8 questions from our users
After a 1l12v 140 ah agm battery for a camper trailer. Needs to run a 96 litre fridge and lights. Is the Giant 140ah battery worth buying??
Hi, so what would be the unloaded drain rate in volts or amps?
I’ve got two 140 amp batteries in parallel wondering what maximum current would be for charging
I *think* maximum charging current is about 20-25% of the available supply current, so you'd be pretty safe at 28 amps x 2 because in parallel = 56 amps. The batteries will still charge at lower current, but will take a little longer.
Google is probably a better source of information rather than asking on Productreview.
Is this battery suitable to be located in the engine bay with the excess heat?
I wouldn't be putting Giant Batteries under a car bonnet. They're not made for that type of positioning and/or heat. I would have thought that with any modern car, van or RV, you'd be hard pressed to find the space to fit them in the engine bay anyway ...
NO. Don’t use Giant batteries under the bonnet – far too hot. I suspect my Giant batteries failed last summer in Qld because my shed was too hot, and it’s well ventilated. Best wishes fr Mike of sth Queensland
The rated maximum temperature for Giant AGM batteries is 40 degrees C, fairly common for AGM. This is in their Specifications, at foot of product page. Fusion AGM is unusual : they are rated for under bonnet use. Staunchcell gel is rated to 60 degrees!! And 2000 cycles at DOD 60% (ie always remains 60 % full) Only $420!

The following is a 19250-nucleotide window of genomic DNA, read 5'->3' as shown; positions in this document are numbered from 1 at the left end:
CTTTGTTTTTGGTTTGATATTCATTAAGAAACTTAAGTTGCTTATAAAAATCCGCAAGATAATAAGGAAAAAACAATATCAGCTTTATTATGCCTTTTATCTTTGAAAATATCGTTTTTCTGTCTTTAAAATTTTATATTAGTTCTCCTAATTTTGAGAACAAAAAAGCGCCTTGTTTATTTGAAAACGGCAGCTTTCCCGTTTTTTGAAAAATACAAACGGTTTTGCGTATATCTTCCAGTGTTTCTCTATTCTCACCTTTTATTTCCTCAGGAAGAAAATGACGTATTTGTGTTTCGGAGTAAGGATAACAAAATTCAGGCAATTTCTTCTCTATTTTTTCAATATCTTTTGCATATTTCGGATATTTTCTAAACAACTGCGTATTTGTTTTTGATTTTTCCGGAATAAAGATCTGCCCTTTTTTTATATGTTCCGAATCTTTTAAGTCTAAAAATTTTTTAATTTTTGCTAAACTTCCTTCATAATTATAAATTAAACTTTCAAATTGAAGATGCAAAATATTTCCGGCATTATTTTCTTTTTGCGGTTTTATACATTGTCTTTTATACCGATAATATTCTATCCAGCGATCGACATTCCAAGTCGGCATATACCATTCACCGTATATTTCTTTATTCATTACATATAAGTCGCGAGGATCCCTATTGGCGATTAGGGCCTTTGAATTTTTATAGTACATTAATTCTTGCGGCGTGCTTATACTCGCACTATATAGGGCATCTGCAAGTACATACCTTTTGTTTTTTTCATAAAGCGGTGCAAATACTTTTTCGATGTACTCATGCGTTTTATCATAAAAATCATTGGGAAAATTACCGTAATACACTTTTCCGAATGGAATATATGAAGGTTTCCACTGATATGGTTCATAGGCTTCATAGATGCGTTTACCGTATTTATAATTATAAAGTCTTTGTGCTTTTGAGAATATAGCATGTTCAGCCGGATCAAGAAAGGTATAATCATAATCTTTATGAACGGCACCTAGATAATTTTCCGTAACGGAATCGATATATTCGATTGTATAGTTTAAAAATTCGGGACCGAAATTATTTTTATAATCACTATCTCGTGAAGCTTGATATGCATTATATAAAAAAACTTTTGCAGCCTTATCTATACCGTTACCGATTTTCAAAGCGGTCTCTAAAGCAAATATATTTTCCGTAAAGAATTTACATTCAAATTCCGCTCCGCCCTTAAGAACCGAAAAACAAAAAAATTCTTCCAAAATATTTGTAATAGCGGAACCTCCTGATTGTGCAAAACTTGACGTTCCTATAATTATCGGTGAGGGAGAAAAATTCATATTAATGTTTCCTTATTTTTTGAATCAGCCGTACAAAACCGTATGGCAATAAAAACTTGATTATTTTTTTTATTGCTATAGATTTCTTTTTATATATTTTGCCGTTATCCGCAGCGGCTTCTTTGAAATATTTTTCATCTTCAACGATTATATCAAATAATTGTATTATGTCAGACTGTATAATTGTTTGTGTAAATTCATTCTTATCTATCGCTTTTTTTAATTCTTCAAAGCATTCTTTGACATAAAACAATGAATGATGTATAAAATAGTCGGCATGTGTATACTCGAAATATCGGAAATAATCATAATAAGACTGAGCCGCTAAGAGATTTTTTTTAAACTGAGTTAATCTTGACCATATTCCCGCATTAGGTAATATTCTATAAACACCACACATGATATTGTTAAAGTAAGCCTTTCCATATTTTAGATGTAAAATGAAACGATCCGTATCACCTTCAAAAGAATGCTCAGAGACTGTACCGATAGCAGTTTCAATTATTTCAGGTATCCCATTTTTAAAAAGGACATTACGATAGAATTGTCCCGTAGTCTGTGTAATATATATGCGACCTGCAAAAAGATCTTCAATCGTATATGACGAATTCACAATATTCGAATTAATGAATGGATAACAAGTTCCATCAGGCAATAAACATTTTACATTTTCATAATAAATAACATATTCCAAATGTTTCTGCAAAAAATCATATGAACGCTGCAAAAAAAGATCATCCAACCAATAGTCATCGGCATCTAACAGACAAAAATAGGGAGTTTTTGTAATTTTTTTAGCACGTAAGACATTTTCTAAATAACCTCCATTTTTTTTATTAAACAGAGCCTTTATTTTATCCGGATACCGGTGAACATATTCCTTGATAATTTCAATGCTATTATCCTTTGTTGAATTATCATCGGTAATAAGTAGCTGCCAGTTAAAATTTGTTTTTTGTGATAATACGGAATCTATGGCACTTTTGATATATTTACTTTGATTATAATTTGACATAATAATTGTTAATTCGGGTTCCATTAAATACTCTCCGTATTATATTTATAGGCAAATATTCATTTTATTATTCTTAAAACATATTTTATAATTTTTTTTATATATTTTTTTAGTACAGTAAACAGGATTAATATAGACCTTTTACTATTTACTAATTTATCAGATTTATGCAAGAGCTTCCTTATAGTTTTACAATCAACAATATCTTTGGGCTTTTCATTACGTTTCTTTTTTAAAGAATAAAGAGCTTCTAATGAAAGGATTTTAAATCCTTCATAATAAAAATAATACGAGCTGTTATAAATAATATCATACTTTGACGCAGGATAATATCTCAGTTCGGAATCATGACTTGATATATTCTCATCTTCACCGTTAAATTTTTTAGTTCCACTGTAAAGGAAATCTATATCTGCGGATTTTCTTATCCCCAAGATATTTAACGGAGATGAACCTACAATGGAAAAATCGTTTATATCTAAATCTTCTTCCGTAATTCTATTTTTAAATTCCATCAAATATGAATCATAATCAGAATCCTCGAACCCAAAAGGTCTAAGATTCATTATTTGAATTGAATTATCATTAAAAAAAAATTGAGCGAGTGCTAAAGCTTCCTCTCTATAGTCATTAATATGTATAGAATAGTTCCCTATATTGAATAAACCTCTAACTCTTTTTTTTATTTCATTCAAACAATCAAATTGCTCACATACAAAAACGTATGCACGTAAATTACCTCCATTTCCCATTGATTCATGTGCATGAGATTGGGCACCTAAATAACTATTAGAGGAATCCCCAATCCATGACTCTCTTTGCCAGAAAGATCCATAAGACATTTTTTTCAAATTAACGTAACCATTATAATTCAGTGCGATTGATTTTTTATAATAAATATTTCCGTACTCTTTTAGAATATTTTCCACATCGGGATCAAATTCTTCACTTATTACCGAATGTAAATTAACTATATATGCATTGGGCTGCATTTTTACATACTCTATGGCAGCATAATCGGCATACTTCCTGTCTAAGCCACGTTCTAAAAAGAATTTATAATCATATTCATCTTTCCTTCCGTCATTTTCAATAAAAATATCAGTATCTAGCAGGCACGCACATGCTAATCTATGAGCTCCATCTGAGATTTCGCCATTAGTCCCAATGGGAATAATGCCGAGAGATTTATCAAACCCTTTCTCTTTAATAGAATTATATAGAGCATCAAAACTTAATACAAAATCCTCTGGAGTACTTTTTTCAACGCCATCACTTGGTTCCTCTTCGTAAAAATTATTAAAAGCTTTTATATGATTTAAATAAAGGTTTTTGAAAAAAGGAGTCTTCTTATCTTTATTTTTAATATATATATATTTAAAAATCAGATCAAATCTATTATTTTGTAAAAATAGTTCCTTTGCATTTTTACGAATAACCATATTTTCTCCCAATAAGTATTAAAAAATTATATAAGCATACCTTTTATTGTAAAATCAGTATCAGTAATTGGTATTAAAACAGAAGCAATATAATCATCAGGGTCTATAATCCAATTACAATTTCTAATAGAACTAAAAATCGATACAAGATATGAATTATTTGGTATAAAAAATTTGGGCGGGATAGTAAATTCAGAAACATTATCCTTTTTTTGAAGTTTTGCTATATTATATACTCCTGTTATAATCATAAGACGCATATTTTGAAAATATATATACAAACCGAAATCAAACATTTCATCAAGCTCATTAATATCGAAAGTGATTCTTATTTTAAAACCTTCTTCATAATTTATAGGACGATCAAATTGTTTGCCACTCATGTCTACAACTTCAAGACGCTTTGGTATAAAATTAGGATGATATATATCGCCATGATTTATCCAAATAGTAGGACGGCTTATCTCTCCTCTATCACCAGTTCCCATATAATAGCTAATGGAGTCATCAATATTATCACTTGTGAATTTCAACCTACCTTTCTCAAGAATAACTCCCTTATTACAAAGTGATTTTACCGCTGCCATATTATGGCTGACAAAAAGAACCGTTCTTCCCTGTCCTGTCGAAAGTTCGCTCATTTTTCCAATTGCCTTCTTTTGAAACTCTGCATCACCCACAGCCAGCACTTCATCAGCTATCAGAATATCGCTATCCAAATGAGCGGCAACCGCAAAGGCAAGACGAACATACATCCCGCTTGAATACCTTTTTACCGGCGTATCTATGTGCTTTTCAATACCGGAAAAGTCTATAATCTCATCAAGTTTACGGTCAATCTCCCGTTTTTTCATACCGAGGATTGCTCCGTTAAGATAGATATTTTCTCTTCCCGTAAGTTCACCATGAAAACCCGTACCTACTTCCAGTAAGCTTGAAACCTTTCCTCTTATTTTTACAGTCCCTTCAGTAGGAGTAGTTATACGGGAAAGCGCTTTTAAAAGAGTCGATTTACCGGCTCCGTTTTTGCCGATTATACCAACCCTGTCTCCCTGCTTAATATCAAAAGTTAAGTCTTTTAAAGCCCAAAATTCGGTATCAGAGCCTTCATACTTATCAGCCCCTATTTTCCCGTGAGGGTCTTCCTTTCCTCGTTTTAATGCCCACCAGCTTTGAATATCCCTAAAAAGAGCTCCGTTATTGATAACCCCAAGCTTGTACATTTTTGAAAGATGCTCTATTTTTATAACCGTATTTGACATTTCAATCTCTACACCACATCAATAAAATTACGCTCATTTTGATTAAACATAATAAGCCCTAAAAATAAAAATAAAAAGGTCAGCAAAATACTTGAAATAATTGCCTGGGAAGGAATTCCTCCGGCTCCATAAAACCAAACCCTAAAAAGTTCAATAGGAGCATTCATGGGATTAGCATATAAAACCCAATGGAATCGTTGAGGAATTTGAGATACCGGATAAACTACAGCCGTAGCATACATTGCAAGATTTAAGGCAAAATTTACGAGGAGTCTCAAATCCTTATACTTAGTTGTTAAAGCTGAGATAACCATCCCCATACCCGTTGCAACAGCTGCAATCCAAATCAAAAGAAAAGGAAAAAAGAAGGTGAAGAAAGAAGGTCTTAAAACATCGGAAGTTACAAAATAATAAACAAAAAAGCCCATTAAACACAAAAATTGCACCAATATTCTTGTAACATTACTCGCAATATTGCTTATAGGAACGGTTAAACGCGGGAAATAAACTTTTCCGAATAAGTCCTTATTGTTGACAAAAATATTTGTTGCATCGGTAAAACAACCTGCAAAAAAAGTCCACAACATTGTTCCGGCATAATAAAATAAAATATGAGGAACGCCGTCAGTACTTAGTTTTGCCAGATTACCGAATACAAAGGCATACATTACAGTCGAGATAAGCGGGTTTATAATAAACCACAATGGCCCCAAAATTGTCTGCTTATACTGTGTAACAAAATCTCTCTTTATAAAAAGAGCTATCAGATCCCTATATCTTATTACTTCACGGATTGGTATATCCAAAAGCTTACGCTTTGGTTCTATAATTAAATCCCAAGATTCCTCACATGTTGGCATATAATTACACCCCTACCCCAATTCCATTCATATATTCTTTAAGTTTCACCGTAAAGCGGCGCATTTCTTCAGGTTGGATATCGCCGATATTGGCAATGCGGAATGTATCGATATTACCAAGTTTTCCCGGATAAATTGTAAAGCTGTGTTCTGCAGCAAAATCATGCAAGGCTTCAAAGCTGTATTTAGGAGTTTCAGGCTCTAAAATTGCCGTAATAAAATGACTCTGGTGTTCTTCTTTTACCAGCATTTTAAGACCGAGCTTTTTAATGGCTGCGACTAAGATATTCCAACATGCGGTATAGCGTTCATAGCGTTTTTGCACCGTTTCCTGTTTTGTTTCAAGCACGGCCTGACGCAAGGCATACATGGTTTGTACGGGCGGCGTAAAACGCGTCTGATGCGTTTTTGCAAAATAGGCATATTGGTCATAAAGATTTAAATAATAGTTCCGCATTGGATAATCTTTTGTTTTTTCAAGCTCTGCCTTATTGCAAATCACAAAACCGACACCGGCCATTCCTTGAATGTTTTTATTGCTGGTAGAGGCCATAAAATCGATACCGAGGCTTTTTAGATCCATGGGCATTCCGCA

What is the maxiumum current a single GIANT 140 amp hour battery can draw. I have four of these in parrallel. At times not very often I have been drawing 200 amps for about 20 mins at a time, ie about 50 amps each is this too much.
I would hope you would be ok, if assuming thats an inverter draw. On the Aussie batteries site on the Giant 140Ah page at the bottom under specs, it say 1000A for 5 seconds, so you should be good at 50A each.
What is the voltage one should put into a 140 ah battery to achieve maximum capacity
I hope this helps you out with charging time and rates :)
The Giant 120AH battery is listed on their site as being 27kg, and the 140AH AGM battery is 32kg.
The site also states "with the increase in manufacturing technology, and substantial variances in products available in the market - including lead purity, density, footprint and lifespan - the weight is no longer a relevant metric to reflect a battery's capabilities".
I understand that traditional, a rule of thumb to determine if you were getting what you paid for was to use .3kg x Amps of AGM battery ( e.g. .3 x 120A = 36kgs).
Are there any battery experts on here that can confirm that a 140AH AGM battery could actually be 32kgs, and that customers are actually getting what they pay for?
Yes, AGM batteries are still 0.3 kg per Amp. Nothing has changed except the over stating of battery capacities by retailers
Many things determine a batteries capacity, even AGM batteries. Even though Giant Batteries are Chinese, they are the bit better variety. I think what Giant is saying is that due to more modern manufacturing techniques, the 0.3Kg per amp, may no longer be applicable, depending on battery type - Flooded - AGM - Calcium - Lithium etc may mean it could come down to 0.25Kg, or maybe even 0.2Kg for very expensive ultra modern batteries.
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